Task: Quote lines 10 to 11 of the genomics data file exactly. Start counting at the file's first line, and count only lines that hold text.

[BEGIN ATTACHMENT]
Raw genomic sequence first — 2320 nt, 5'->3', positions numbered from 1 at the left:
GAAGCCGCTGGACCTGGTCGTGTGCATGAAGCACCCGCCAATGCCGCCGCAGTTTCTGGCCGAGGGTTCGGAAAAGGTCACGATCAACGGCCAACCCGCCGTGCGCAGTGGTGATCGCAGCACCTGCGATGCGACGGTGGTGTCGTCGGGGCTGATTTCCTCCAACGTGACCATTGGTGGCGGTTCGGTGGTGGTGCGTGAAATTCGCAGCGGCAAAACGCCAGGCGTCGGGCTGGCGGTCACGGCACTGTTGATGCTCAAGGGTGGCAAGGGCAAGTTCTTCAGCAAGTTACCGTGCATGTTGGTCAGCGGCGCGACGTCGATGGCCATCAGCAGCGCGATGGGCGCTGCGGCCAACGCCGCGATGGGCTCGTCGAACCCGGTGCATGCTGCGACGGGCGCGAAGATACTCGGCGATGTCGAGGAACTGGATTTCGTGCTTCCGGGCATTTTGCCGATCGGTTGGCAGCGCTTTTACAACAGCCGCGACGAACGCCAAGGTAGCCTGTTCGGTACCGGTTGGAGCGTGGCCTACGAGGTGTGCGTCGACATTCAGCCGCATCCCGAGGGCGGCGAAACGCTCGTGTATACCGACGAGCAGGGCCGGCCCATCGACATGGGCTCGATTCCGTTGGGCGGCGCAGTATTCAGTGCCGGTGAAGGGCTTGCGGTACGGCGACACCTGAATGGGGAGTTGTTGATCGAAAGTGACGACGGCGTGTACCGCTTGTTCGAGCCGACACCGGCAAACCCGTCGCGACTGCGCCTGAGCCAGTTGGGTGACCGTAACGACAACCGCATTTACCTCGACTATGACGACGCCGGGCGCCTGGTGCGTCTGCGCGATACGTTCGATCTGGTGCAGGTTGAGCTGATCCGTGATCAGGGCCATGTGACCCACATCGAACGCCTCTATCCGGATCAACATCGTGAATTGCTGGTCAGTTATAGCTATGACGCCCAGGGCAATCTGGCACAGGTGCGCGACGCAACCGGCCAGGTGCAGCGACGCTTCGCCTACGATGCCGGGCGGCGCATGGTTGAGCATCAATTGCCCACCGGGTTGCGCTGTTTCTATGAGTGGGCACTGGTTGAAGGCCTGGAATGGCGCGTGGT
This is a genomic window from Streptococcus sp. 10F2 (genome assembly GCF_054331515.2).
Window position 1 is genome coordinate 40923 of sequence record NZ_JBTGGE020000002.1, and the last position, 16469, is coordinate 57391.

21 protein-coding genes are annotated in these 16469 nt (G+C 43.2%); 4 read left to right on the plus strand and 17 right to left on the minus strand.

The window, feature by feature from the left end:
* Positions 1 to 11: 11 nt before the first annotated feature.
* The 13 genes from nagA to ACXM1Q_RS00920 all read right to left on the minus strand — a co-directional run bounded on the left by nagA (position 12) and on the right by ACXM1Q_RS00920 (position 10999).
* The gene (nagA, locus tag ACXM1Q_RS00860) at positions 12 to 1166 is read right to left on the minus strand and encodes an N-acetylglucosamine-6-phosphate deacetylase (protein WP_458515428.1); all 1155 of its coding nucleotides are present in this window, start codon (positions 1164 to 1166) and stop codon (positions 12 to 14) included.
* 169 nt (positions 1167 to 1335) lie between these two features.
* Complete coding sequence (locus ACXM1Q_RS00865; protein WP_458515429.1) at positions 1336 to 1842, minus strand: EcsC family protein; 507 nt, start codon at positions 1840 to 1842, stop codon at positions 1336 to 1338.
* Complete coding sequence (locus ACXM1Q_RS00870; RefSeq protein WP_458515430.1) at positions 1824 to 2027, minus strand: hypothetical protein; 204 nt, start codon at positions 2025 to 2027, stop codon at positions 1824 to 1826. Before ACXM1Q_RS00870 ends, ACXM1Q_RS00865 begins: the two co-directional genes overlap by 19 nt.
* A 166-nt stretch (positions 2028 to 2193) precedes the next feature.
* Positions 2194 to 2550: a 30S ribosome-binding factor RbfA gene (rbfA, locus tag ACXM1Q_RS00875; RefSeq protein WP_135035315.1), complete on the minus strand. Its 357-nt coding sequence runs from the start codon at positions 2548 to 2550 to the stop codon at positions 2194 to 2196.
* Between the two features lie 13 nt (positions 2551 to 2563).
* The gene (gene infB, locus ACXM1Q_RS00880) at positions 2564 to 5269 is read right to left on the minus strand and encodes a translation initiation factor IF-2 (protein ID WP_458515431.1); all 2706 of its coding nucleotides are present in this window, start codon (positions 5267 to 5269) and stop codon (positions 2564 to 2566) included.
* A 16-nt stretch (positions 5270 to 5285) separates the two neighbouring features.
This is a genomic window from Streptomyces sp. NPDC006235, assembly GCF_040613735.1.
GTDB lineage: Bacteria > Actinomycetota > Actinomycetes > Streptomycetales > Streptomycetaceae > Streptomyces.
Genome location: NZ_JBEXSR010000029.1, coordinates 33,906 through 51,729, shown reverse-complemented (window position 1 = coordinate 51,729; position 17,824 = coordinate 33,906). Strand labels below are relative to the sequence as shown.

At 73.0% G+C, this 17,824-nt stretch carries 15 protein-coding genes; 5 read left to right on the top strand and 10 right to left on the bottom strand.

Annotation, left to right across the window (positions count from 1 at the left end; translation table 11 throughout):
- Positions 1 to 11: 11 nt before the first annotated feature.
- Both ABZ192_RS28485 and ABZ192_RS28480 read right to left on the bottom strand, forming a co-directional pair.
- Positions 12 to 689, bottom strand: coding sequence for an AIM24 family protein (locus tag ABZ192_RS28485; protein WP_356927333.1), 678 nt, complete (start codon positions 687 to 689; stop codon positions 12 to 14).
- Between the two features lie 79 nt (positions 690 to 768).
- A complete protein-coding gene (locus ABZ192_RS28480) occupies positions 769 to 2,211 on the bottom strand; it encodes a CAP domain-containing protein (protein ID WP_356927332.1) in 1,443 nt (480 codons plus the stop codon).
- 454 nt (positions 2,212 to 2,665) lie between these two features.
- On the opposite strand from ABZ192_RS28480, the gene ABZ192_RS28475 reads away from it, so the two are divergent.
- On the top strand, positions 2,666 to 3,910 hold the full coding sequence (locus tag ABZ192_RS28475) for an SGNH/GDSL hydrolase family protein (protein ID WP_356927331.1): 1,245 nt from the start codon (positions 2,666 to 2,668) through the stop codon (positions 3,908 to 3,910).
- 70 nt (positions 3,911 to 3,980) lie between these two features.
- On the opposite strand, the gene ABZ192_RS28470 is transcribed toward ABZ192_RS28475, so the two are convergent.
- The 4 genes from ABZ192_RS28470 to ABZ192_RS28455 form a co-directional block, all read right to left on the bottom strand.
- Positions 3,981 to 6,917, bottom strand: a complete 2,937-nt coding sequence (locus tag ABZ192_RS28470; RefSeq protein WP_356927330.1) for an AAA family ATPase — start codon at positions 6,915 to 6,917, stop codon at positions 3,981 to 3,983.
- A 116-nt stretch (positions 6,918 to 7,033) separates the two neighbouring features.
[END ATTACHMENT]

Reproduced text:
* 169 nt (positions 1167 to 1335) lie between these two features.
* Complete coding sequence (locus ACXM1Q_RS00865; protein WP_458515429.1) at positions 1336 to 1842, minus strand: EcsC family protein; 507 nt, start codon at positions 1840 to 1842, stop codon at positions 1336 to 1338.